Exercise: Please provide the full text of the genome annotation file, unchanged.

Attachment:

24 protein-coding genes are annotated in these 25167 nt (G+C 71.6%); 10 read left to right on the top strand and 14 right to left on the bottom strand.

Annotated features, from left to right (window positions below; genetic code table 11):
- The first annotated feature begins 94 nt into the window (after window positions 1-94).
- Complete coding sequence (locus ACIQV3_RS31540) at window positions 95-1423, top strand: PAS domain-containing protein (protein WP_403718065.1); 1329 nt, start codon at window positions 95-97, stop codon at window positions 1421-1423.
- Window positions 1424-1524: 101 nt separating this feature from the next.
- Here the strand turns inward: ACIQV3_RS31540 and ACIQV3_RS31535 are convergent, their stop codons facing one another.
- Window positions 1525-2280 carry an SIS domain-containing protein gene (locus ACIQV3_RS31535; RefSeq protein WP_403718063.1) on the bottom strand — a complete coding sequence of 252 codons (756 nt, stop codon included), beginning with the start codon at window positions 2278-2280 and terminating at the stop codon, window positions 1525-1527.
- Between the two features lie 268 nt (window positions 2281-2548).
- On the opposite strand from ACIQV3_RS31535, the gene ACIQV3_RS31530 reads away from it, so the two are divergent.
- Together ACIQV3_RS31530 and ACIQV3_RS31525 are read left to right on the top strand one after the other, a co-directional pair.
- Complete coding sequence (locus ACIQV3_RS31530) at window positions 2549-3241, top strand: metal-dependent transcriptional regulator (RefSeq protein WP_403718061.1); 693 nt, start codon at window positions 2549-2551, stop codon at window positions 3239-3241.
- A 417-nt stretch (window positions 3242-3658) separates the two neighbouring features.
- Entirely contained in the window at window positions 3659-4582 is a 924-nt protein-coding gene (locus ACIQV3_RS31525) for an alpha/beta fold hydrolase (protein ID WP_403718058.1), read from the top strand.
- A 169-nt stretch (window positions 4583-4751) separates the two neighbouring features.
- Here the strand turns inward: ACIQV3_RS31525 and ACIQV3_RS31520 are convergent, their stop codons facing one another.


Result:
24 protein-coding genes are annotated in these 25167 nt (G+C 71.6%); 10 read left to right on the top strand and 14 right to left on the bottom strand.

Annotated features, from left to right (window positions below; genetic code table 11):
- The first annotated feature begins 94 nt into the window (after window positions 1-94).
- Complete coding sequence (locus ACIQV3_RS31540) at window positions 95-1423, top strand: PAS domain-containing protein (protein WP_403718065.1); 1329 nt, start codon at window positions 95-97, stop codon at window positions 1421-1423.
- Window positions 1424-1524: 101 nt separating this feature from the next.
- Here the strand turns inward: ACIQV3_RS31540 and ACIQV3_RS31535 are convergent, their stop codons facing one another.
- Window positions 1525-2280 carry an SIS domain-containing protein gene (locus ACIQV3_RS31535; RefSeq protein WP_403718063.1) on the bottom strand — a complete coding sequence of 252 codons (756 nt, stop codon included), beginning with the start codon at window positions 2278-2280 and terminating at the stop codon, window positions 1525-1527.
- Between the two features lie 268 nt (window positions 2281-2548).
- On the opposite strand from ACIQV3_RS31535, the gene ACIQV3_RS31530 reads away from it, so the two are divergent.
- Together ACIQV3_RS31530 and ACIQV3_RS31525 are read left to right on the top strand one after the other, a co-directional pair.
- Complete coding sequence (locus ACIQV3_RS31530) at window positions 2549-3241, top strand: metal-dependent transcriptional regulator (RefSeq protein WP_403718061.1); 693 nt, start codon at window positions 2549-2551, stop codon at window positions 3239-3241.
- A 417-nt stretch (window positions 3242-3658) separates the two neighbouring features.
- Entirely contained in the window at window positions 3659-4582 is a 924-nt protein-coding gene (locus ACIQV3_RS31525) for an alpha/beta fold hydrolase (protein ID WP_403718058.1), read from the top strand.
- A 169-nt stretch (window positions 4583-4751) separates the two neighbouring features.
- Here the strand turns inward: ACIQV3_RS31525 and ACIQV3_RS31520 are convergent, their stop codons facing one another.